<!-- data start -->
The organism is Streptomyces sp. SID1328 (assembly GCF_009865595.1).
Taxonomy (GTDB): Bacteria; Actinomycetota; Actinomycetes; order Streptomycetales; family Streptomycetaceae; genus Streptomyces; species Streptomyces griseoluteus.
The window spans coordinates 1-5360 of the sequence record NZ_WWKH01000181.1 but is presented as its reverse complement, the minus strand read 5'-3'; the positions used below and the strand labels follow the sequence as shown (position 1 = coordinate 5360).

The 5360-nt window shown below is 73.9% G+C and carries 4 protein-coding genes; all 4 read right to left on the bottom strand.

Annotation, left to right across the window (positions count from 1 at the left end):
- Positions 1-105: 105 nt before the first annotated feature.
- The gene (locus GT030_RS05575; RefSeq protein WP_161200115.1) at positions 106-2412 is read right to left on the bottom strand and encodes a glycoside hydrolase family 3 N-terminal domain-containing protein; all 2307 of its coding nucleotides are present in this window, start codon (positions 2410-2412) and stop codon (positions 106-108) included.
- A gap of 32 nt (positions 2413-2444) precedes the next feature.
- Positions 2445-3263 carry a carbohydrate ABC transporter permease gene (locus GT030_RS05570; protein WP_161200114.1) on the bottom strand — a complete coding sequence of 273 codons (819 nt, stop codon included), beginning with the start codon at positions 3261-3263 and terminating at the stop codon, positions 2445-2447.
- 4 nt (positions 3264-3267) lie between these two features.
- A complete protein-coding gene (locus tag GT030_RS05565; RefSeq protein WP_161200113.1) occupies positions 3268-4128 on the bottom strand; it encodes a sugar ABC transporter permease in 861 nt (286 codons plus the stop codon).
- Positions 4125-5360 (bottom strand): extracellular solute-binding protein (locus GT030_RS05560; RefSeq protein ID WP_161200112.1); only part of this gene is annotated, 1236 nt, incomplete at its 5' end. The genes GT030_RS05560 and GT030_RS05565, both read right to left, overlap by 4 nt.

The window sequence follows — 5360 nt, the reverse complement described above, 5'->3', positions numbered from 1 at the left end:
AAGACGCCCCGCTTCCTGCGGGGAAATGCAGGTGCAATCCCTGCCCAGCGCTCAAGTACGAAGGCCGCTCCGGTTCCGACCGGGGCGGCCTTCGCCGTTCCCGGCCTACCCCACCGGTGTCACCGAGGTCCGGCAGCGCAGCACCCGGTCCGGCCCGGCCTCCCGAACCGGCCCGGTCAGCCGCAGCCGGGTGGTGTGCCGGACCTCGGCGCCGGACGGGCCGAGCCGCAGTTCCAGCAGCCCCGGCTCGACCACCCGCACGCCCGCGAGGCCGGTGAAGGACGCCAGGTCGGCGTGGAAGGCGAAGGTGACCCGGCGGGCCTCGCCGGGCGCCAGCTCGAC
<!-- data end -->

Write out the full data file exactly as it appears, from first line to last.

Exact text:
The organism is Streptomyces sp. SID1328 (assembly GCF_009865595.1).
Taxonomy (GTDB): Bacteria; Actinomycetota; Actinomycetes; order Streptomycetales; family Streptomycetaceae; genus Streptomyces; species Streptomyces griseoluteus.
The window spans coordinates 1-5360 of the sequence record NZ_WWKH01000181.1 but is presented as its reverse complement, the minus strand read 5'-3'; the positions used below and the strand labels follow the sequence as shown (position 1 = coordinate 5360).

The 5360-nt window shown below is 73.9% G+C and carries 4 protein-coding genes; all 4 read right to left on the bottom strand.

Annotation, left to right across the window (positions count from 1 at the left end):
- Positions 1-105: 105 nt before the first annotated feature.
- The gene (locus GT030_RS05575; RefSeq protein WP_161200115.1) at positions 106-2412 is read right to left on the bottom strand and encodes a glycoside hydrolase family 3 N-terminal domain-containing protein; all 2307 of its coding nucleotides are present in this window, start codon (positions 2410-2412) and stop codon (positions 106-108) included.
- A gap of 32 nt (positions 2413-2444) precedes the next feature.
- Positions 2445-3263 carry a carbohydrate ABC transporter permease gene (locus GT030_RS05570; protein WP_161200114.1) on the bottom strand — a complete coding sequence of 273 codons (819 nt, stop codon included), beginning with the start codon at positions 3261-3263 and terminating at the stop codon, positions 2445-2447.
- 4 nt (positions 3264-3267) lie between these two features.
- A complete protein-coding gene (locus tag GT030_RS05565; RefSeq protein WP_161200113.1) occupies positions 3268-4128 on the bottom strand; it encodes a sugar ABC transporter permease in 861 nt (286 codons plus the stop codon).
- Positions 4125-5360 (bottom strand): extracellular solute-binding protein (locus GT030_RS05560; RefSeq protein ID WP_161200112.1); only part of this gene is annotated, 1236 nt, incomplete at its 5' end. The genes GT030_RS05560 and GT030_RS05565, both read right to left, overlap by 4 nt.

The window sequence follows — 5360 nt, the reverse complement described above, 5'->3', positions numbered from 1 at the left end:
AAGACGCCCCGCTTCCTGCGGGGAAATGCAGGTGCAATCCCTGCCCAGCGCTCAAGTACGAAGGCCGCTCCGGTTCCGACCGGGGCGGCCTTCGCCGTTCCCGGCCTACCCCACCGGTGTCACCGAGGTCCGGCAGCGCAGCACCCGGTCCGGCCCGGCCTCCCGAACCGGCCCGGTCAGCCGCAGCCGGGTGGTGTGCCGGACCTCGGCGCCGGACGGGCCGAGCCGCAGTTCCAGCAGCCCCGGCTCGACCACCCGCACGCCCGCGAGGCCGGTGAAGGACGCCAGGTCGGCGTGGAAGGCGAAGGTGACCCGGCGGGCCTCGCCGGGCGCCAGCTCGAC